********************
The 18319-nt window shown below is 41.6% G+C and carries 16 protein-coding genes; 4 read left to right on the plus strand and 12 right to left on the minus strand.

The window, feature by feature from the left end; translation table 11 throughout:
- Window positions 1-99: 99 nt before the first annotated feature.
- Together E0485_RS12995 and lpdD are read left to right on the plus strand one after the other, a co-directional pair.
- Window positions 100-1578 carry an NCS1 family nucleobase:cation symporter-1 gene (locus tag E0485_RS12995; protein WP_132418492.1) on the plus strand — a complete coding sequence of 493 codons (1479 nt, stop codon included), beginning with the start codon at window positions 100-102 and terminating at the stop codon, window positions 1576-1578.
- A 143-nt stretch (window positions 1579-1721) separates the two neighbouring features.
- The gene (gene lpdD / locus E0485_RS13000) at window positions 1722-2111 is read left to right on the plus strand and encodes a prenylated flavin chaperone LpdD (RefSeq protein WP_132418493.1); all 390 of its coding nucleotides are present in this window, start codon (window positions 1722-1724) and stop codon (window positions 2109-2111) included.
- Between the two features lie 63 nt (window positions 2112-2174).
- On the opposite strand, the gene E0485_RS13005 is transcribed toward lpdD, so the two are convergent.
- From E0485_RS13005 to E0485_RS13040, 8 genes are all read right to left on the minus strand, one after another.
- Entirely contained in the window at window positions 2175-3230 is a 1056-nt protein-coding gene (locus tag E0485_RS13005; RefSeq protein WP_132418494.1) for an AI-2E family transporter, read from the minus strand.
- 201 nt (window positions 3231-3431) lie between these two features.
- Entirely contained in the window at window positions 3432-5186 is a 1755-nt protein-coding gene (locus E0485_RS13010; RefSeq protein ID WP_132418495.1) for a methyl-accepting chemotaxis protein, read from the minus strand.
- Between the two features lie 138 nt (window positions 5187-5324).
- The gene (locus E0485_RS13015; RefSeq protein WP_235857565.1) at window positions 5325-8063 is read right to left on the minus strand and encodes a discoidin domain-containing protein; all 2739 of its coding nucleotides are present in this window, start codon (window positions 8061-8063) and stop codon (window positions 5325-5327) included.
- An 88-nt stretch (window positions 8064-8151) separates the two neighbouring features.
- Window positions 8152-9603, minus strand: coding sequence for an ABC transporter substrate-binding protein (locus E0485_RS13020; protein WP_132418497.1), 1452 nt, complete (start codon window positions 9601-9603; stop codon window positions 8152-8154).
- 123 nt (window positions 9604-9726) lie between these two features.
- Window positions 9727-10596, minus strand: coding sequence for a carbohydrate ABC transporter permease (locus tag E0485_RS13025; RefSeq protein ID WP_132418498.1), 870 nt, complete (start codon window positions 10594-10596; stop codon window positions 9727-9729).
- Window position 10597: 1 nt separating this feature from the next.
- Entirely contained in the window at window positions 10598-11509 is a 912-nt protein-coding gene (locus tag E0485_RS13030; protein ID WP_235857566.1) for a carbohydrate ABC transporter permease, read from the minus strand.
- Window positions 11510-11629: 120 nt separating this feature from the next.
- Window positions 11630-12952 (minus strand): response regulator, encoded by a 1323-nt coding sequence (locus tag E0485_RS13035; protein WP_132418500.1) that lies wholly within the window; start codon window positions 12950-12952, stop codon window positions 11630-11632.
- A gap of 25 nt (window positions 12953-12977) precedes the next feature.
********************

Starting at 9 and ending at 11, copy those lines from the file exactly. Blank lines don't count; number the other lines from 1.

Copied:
- On the opposite strand, the gene E0485_RS13005 is transcribed toward lpdD, so the two are convergent.
- From E0485_RS13005 to E0485_RS13040, 8 genes are all read right to left on the minus strand, one after another.
- Entirely contained in the window at window positions 2175-3230 is a 1056-nt protein-coding gene (locus tag E0485_RS13005; RefSeq protein WP_132418494.1) for an AI-2E family transporter, read from the minus strand.